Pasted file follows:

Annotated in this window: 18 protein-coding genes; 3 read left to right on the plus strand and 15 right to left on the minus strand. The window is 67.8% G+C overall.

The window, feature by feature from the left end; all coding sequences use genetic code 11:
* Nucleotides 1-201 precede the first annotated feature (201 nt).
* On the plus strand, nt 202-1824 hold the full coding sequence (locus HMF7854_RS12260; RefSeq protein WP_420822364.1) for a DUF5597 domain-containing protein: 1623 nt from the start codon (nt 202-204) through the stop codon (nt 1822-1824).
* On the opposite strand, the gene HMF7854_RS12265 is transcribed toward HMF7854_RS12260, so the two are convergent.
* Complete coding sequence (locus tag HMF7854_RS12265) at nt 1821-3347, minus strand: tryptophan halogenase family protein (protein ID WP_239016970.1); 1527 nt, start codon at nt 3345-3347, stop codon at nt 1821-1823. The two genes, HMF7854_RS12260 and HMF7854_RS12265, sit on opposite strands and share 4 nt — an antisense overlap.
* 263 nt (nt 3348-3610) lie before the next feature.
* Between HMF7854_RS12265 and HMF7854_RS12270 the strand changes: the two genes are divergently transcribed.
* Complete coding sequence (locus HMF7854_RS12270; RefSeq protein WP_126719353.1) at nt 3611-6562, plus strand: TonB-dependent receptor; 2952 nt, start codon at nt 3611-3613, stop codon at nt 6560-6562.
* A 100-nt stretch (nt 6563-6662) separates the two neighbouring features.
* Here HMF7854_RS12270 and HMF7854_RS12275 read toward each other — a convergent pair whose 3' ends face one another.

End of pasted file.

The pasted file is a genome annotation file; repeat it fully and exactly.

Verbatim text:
Annotated in this window: 18 protein-coding genes; 3 read left to right on the plus strand and 15 right to left on the minus strand. The window is 67.8% G+C overall.

The window, feature by feature from the left end; all coding sequences use genetic code 11:
* Nucleotides 1-201 precede the first annotated feature (201 nt).
* On the plus strand, nt 202-1824 hold the full coding sequence (locus HMF7854_RS12260; RefSeq protein WP_420822364.1) for a DUF5597 domain-containing protein: 1623 nt from the start codon (nt 202-204) through the stop codon (nt 1822-1824).
* On the opposite strand, the gene HMF7854_RS12265 is transcribed toward HMF7854_RS12260, so the two are convergent.
* Complete coding sequence (locus tag HMF7854_RS12265) at nt 1821-3347, minus strand: tryptophan halogenase family protein (protein ID WP_239016970.1); 1527 nt, start codon at nt 3345-3347, stop codon at nt 1821-1823. The two genes, HMF7854_RS12260 and HMF7854_RS12265, sit on opposite strands and share 4 nt — an antisense overlap.
* 263 nt (nt 3348-3610) lie before the next feature.
* Between HMF7854_RS12265 and HMF7854_RS12270 the strand changes: the two genes are divergently transcribed.
* Complete coding sequence (locus HMF7854_RS12270; RefSeq protein WP_126719353.1) at nt 3611-6562, plus strand: TonB-dependent receptor; 2952 nt, start codon at nt 3611-3613, stop codon at nt 6560-6562.
* A 100-nt stretch (nt 6563-6662) separates the two neighbouring features.
* Here HMF7854_RS12270 and HMF7854_RS12275 read toward each other — a convergent pair whose 3' ends face one another.